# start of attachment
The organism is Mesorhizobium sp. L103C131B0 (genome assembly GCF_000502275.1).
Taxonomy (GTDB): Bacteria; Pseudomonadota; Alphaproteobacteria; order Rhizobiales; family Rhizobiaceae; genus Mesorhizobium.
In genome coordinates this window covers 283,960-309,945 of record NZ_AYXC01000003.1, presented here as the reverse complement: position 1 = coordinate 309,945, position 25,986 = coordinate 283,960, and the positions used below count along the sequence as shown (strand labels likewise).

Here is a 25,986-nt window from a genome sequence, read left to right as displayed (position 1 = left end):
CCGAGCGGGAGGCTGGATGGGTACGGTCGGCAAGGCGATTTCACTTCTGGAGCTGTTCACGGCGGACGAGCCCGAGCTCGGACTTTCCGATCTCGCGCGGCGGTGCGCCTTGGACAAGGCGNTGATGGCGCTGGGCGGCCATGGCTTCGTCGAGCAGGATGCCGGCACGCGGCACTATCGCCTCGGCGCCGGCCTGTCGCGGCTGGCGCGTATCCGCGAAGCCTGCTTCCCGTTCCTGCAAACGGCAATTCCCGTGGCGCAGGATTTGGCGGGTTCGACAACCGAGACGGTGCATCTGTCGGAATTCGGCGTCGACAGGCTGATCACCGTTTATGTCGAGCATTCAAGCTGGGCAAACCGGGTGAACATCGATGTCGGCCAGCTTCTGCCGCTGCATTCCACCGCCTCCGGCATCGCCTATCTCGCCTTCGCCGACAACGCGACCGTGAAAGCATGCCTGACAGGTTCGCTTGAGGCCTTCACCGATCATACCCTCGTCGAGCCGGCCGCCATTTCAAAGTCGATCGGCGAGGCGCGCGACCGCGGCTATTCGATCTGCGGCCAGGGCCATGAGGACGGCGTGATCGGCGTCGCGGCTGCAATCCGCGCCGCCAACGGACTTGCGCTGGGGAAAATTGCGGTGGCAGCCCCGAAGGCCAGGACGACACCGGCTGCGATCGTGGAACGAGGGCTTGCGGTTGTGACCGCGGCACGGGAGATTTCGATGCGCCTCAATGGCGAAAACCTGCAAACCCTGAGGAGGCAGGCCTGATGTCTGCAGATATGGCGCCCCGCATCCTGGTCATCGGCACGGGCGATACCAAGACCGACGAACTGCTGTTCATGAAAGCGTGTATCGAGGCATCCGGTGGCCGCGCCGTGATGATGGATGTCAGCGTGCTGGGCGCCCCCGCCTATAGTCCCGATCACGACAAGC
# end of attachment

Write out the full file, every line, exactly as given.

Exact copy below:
The organism is Mesorhizobium sp. L103C131B0 (genome assembly GCF_000502275.1).
Taxonomy (GTDB): Bacteria; Pseudomonadota; Alphaproteobacteria; order Rhizobiales; family Rhizobiaceae; genus Mesorhizobium.
In genome coordinates this window covers 283,960-309,945 of record NZ_AYXC01000003.1, presented here as the reverse complement: position 1 = coordinate 309,945, position 25,986 = coordinate 283,960, and the positions used below count along the sequence as shown (strand labels likewise).

Here is a 25,986-nt window from a genome sequence, read left to right as displayed (position 1 = left end):
CCGAGCGGGAGGCTGGATGGGTACGGTCGGCAAGGCGATTTCACTTCTGGAGCTGTTCACGGCGGACGAGCCCGAGCTCGGACTTTCCGATCTCGCGCGGCGGTGCGCCTTGGACAAGGCGNTGATGGCGCTGGGCGGCCATGGCTTCGTCGAGCAGGATGCCGGCACGCGGCACTATCGCCTCGGCGCCGGCCTGTCGCGGCTGGCGCGTATCCGCGAAGCCTGCTTCCCGTTCCTGCAAACGGCAATTCCCGTGGCGCAGGATTTGGCGGGTTCGACAACCGAGACGGTGCATCTGTCGGAATTCGGCGTCGACAGGCTGATCACCGTTTATGTCGAGCATTCAAGCTGGGCAAACCGGGTGAACATCGATGTCGGCCAGCTTCTGCCGCTGCATTCCACCGCCTCCGGCATCGCCTATCTCGCCTTCGCCGACAACGCGACCGTGAAAGCATGCCTGACAGGTTCGCTTGAGGCCTTCACCGATCATACCCTCGTCGAGCCGGCCGCCATTTCAAAGTCGATCGGCGAGGCGCGCGACCGCGGCTATTCGATCTGCGGCCAGGGCCATGAGGACGGCGTGATCGGCGTCGCGGCTGCAATCCGCGCCGCCAACGGACTTGCGCTGGGGAAAATTGCGGTGGCAGCCCCGAAGGCCAGGACGACACCGGCTGCGATCGTGGAACGAGGGCTTGCGGTTGTGACCGCGGCACGGGAGATTTCGATGCGCCTCAATGGCGAAAACCTGCAAACCCTGAGGAGGCAGGCCTGATGTCTGCAGATATGGCGCCCCGCATCCTGGTCATCGGCACGGGCGATACCAAGACCGACGAACTGCTGTTCATGAAAGCGTGTATCGAGGCATCCGGTGGCCGCGCCGTGATGATGGATGTCAGCGTGCTGGGCGCCCCCGCCTATAGTCCCGATCACGACAAGC